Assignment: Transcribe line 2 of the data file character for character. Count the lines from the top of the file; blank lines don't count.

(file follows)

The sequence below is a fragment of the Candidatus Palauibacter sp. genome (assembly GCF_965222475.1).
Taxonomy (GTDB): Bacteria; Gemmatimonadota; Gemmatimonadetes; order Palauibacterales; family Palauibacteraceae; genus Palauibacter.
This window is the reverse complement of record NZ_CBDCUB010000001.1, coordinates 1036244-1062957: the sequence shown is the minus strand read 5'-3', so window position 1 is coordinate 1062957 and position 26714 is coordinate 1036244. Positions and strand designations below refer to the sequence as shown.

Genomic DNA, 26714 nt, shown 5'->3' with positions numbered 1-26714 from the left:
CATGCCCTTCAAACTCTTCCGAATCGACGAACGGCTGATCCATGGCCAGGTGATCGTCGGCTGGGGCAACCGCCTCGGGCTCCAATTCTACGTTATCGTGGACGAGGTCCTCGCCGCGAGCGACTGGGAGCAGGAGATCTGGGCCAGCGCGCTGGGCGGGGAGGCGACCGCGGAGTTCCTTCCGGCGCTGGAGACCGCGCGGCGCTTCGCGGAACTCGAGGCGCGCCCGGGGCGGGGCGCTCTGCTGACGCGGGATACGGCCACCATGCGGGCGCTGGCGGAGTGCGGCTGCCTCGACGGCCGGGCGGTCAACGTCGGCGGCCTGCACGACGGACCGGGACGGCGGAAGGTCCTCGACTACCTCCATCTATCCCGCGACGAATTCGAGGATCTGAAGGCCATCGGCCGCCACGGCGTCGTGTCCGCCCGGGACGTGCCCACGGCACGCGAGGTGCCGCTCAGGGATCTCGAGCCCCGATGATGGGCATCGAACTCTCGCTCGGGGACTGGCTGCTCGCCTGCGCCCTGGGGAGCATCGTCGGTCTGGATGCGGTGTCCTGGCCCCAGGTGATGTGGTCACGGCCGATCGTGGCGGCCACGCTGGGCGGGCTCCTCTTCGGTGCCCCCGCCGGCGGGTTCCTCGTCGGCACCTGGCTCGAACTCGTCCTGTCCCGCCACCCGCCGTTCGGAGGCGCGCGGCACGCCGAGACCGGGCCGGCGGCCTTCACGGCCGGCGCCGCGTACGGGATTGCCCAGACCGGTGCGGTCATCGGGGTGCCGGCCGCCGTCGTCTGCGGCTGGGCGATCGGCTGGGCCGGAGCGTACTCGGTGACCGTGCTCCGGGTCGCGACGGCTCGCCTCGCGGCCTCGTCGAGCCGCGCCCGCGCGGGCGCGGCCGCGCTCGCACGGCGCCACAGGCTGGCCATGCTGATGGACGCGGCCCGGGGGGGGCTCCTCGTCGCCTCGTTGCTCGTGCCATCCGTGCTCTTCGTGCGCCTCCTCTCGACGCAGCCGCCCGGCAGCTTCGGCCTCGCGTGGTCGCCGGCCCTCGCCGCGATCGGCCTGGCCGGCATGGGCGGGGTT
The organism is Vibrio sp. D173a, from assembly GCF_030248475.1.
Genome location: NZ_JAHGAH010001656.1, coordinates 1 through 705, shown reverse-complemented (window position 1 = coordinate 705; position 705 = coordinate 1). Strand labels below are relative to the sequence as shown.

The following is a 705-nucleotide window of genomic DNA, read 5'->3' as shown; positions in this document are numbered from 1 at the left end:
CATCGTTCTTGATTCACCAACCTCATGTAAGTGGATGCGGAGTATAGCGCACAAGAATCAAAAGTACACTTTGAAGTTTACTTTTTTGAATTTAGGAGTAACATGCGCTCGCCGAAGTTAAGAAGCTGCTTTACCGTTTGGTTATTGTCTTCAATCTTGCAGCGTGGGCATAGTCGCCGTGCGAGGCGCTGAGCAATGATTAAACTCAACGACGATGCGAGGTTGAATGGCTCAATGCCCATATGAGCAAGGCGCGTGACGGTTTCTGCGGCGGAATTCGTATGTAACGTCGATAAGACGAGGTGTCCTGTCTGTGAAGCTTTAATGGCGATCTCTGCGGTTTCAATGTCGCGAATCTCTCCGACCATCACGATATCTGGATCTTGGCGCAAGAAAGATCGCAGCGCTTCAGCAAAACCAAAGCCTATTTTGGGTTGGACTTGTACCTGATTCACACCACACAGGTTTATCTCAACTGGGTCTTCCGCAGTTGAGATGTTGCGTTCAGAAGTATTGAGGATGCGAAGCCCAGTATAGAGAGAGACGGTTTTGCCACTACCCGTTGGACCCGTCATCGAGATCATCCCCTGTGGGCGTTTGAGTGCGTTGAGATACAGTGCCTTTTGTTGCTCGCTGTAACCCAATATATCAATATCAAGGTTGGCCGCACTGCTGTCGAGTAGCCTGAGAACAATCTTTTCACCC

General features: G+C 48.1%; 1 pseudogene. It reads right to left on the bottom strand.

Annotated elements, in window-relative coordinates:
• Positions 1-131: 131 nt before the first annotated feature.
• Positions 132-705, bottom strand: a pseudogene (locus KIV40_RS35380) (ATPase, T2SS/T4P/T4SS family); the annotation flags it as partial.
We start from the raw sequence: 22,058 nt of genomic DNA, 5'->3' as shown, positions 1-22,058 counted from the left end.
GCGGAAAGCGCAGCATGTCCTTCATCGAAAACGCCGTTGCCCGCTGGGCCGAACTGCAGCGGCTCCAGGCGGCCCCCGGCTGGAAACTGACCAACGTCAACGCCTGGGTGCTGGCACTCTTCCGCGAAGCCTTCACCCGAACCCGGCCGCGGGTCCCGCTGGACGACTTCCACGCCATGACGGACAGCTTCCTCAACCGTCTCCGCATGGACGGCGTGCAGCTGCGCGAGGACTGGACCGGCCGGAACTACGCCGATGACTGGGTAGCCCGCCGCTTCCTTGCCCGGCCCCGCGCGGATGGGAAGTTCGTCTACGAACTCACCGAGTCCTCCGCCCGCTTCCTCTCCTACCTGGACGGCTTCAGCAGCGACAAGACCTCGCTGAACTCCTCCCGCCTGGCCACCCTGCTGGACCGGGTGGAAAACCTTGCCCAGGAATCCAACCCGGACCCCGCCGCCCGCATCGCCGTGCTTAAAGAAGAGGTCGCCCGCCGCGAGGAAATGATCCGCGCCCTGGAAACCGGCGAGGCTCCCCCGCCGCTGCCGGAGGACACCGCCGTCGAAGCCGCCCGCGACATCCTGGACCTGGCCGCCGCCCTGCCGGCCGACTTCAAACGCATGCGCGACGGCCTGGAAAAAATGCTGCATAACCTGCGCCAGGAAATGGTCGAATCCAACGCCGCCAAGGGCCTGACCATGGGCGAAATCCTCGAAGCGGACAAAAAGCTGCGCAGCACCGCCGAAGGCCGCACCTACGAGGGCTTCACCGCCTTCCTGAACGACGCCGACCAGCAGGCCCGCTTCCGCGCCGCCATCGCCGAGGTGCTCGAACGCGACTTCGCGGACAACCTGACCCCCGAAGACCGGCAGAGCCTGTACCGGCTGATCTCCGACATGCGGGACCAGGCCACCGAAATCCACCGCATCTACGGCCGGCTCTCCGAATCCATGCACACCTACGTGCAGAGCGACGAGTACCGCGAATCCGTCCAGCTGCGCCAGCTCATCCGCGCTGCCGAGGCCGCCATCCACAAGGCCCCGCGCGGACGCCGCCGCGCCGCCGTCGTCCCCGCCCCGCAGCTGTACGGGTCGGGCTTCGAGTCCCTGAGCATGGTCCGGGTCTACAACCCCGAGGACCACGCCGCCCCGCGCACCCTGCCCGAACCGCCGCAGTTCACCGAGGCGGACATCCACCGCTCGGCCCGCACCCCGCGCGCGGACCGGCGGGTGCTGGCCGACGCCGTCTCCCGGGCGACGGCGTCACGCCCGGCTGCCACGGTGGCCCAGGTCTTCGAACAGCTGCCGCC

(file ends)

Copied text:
Taxonomy (GTDB): Bacteria; Gemmatimonadota; Gemmatimonadetes; order Palauibacterales; family Palauibacteraceae; genus Palauibacter.